Rules of the Supreme Court
|This article is part of the series: Courts of England and Wales|
|Law of England and Wales|
The RSC applied to all civil cases in the Supreme Court in England and Wales commenced after the merger of the Courts of Common Law and Equity in 1883 by the Judicature Acts until they were superseded by the Civil Procedure Rules (CPR) in 1999 on 26 April 1999. Civil proceedings in the County Courts during this period were governed by the separate County Court Rules.
The RSC were designed to replace the individual rules of the courts of Law and Equity which were subsumed into the Supreme Court providing one harmonised set of procedural rules for all civil cases.
The Original 1883 Rules
Beginning in 1873 the Judicature Acts merged the previously separate English courts of Common Law and Equity into the new Supreme Court of Judicature made up of the Court of Appeal and High Court of Justice. The rules and procedures of the old courts and systems of law differed greatly. As Law and Equity would now be applied in the same courts the Judiciary felt that there should be common procedural rules for both systems of law. The RSC were created in 1883 and were made up of Orders and Acts of Parliament.
Over time the original orders and acts were supplemented by further of the same. By 1951 the RSC were made up of some 144 separate Orders and Rules and 9 Acts of Parliament.
The Revised 1965 Rules
In 1951 the Evershed Committee on Supreme Court Practice and Procedure published its Second Interim Report in which it strongly recommended that "a complete revision of the Rules be immediately put in hand".
The process consisted of a Rule Committee of the Supreme Court revising and re-writing the entire body of rules governing civil procedure in the Supreme Court. The process was undertaken in two stages. First, around half of the Rules were revised and reintroduced on 1 January 1964 by R. S. C. (Revision) 1962 (SI 1962/2145). Second, the remaining original Rules were revised and reintroduced by R.S.C. (Revision) 1965 (SI 1965/1776) which also embodied the 1962 Revised Rules. This gave the Supreme Court, for the first time, one complete, integral body of procedural rules. The revised RSC came into force on 1 October 1966.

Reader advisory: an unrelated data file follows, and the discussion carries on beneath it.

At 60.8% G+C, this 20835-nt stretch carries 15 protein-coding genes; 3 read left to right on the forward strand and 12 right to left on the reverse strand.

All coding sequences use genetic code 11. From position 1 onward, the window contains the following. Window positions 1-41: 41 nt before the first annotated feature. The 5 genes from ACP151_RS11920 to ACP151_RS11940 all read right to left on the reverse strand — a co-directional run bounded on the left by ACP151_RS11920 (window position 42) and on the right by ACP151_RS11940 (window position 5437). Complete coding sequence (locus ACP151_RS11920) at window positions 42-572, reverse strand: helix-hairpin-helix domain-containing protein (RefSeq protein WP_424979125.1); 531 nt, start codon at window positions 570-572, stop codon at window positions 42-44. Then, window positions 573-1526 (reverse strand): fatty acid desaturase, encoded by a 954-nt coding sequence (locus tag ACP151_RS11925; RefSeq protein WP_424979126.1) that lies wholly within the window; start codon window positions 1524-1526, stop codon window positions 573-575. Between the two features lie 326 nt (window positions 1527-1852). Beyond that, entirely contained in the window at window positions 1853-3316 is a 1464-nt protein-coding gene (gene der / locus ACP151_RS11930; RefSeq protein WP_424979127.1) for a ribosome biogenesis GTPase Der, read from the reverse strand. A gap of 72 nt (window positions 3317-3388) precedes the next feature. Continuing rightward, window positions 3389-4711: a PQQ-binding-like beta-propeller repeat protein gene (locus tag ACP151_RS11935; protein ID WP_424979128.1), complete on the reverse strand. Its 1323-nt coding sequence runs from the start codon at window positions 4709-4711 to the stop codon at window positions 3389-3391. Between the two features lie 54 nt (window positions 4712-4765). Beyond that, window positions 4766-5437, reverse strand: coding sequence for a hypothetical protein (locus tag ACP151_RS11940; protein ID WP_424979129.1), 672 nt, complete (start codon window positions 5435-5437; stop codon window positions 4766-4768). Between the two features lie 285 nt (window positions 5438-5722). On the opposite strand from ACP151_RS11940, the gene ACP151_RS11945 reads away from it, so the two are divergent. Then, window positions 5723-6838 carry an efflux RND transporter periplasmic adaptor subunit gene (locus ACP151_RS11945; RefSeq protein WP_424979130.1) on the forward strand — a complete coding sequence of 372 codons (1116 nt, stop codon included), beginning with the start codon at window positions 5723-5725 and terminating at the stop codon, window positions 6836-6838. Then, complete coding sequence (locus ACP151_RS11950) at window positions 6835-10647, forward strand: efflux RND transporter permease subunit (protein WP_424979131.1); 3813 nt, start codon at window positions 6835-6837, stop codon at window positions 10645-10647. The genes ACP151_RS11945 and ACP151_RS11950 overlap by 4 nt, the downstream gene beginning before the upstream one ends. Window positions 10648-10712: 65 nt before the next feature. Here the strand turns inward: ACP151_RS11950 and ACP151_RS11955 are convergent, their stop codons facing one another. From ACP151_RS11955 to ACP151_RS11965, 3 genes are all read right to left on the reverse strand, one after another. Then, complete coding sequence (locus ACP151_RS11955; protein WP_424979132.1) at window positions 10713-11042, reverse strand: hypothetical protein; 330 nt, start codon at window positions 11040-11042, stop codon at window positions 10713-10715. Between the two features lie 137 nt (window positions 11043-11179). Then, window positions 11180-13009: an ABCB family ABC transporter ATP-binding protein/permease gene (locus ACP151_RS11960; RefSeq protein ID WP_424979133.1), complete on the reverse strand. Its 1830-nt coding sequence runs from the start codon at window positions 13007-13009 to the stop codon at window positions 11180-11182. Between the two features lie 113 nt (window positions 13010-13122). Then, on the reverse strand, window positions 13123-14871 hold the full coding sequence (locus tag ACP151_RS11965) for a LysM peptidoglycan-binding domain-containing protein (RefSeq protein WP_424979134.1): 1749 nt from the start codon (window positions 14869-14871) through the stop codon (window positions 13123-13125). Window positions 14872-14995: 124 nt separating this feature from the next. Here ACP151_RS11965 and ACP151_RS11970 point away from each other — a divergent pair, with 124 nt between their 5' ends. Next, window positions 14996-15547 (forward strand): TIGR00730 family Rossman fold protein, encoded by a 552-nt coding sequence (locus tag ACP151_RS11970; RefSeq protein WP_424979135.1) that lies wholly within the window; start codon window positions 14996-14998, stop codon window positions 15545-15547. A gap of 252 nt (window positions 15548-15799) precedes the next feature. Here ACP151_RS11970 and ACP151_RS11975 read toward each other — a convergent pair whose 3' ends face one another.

The RSC consisted of Orders which concerned specific topics and paragraphs within each order on the specifics. For example, RSC Order 5 concerned the Mode of Beginning Proceedings in High Court, with paragraphs concerning when proceedings must be issued by writ, originating summons, originating motion or petition.
Appendix A of the RSC contained Form Precedents which were compulsory in cases governed by the Rules. These included, inter alia, writs of summons, writs of subpoena, writs and notices for use in enforcement, judgements.
The RSC are being gradually replaced by the CPR following the Woolf Reforms. Most of the procedural rules were replaced on 26 April 1999 when the CPR came into force. Some elements of the RSC, especially concerning enforcement of judgements, were integrated into Schedule 1 of the CPR. These are being slowly replaced by new CPR rules as the law in the areas covered by the RSC Orders is reformed. Only 11 RSC Orders now remain in CPR Schedule 1.
- The Supreme Court Practice 1967, Volume 1, Preface to the First Edition
- Evershed Committee on Supreme Court Practice and Procedure Second. Interim Report in 1951(Cmd. 8176, para. 117)